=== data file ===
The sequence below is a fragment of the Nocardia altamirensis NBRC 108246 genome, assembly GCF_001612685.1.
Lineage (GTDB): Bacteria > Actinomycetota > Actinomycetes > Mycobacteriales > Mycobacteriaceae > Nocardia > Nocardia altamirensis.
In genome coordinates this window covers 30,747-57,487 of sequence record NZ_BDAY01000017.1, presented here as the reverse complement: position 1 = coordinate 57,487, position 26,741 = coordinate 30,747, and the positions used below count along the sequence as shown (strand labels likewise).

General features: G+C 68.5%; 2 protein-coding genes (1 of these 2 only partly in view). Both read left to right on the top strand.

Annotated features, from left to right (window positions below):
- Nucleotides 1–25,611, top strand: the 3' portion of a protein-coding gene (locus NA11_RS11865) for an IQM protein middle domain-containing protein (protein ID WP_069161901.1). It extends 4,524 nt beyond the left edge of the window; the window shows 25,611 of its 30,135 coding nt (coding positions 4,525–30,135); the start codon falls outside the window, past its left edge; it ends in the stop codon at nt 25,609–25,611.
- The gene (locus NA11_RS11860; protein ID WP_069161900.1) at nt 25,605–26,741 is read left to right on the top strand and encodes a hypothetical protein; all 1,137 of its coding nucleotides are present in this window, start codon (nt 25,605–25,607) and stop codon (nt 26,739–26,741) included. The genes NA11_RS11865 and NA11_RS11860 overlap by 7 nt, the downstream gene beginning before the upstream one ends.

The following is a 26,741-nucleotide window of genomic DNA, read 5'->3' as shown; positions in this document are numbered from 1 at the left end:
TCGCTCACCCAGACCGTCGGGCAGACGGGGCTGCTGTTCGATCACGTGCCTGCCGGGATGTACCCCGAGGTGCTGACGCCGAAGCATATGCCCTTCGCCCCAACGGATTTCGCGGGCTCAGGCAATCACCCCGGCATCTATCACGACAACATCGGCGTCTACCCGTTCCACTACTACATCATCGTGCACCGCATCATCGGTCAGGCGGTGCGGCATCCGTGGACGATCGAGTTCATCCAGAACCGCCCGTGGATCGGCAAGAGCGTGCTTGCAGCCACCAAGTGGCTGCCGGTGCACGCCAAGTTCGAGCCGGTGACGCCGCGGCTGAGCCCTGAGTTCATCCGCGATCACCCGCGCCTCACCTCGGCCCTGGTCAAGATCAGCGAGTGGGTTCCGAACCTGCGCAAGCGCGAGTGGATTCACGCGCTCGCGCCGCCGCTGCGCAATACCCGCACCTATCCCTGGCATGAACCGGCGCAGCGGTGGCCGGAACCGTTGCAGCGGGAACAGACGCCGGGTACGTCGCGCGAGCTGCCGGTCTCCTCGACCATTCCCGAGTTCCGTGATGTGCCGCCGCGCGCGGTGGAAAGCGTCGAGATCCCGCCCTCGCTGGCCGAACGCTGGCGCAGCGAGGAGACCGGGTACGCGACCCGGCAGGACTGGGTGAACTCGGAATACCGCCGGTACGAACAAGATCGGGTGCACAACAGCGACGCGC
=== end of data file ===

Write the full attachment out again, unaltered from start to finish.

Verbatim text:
The sequence below is a fragment of the Nocardia altamirensis NBRC 108246 genome, assembly GCF_001612685.1.
Lineage (GTDB): Bacteria > Actinomycetota > Actinomycetes > Mycobacteriales > Mycobacteriaceae > Nocardia > Nocardia altamirensis.
In genome coordinates this window covers 30,747-57,487 of sequence record NZ_BDAY01000017.1, presented here as the reverse complement: position 1 = coordinate 57,487, position 26,741 = coordinate 30,747, and the positions used below count along the sequence as shown (strand labels likewise).

General features: G+C 68.5%; 2 protein-coding genes (1 of these 2 only partly in view). Both read left to right on the top strand.

Annotated features, from left to right (window positions below):
- Nucleotides 1–25,611, top strand: the 3' portion of a protein-coding gene (locus NA11_RS11865) for an IQM protein middle domain-containing protein (protein ID WP_069161901.1). It extends 4,524 nt beyond the left edge of the window; the window shows 25,611 of its 30,135 coding nt (coding positions 4,525–30,135); the start codon falls outside the window, past its left edge; it ends in the stop codon at nt 25,609–25,611.
- The gene (locus NA11_RS11860; protein ID WP_069161900.1) at nt 25,605–26,741 is read left to right on the top strand and encodes a hypothetical protein; all 1,137 of its coding nucleotides are present in this window, start codon (nt 25,605–25,607) and stop codon (nt 26,739–26,741) included. The genes NA11_RS11865 and NA11_RS11860 overlap by 7 nt, the downstream gene beginning before the upstream one ends.

The following is a 26,741-nucleotide window of genomic DNA, read 5'->3' as shown; positions in this document are numbered from 1 at the left end:
TCGCTCACCCAGACCGTCGGGCAGACGGGGCTGCTGTTCGATCACGTGCCTGCCGGGATGTACCCCGAGGTGCTGACGCCGAAGCATATGCCCTTCGCCCCAACGGATTTCGCGGGCTCAGGCAATCACCCCGGCATCTATCACGACAACATCGGCGTCTACCCGTTCCACTACTACATCATCGTGCACCGCATCATCGGTCAGGCGGTGCGGCATCCGTGGACGATCGAGTTCATCCAGAACCGCCCGTGGATCGGCAAGAGCGTGCTTGCAGCCACCAAGTGGCTGCCGGTGCACGCCAAGTTCGAGCCGGTGACGCCGCGGCTGAGCCCTGAGTTCATCCGCGATCACCCGCGCCTCACCTCGGCCCTGGTCAAGATCAGCGAGTGGGTTCCGAACCTGCGCAAGCGCGAGTGGATTCACGCGCTCGCGCCGCCGCTGCGCAATACCCGCACCTATCCCTGGCATGAACCGGCGCAGCGGTGGCCGGAACCGTTGCAGCGGGAACAGACGCCGGGTACGTCGCGCGAGCTGCCGGTCTCCTCGACCATTCCCGAGTTCCGTGATGTGCCGCCGCGCGCGGTGGAAAGCGTCGAGATCCCGCCCTCGCTGGCCGAACGCTGGCGCAGCGAGGAGACCGGGTACGCGACCCGGCAGGACTGGGTGAACTCGGAATACCGCCGGTACGAACAAGATCGGGTGCACAACAGCGACGCGC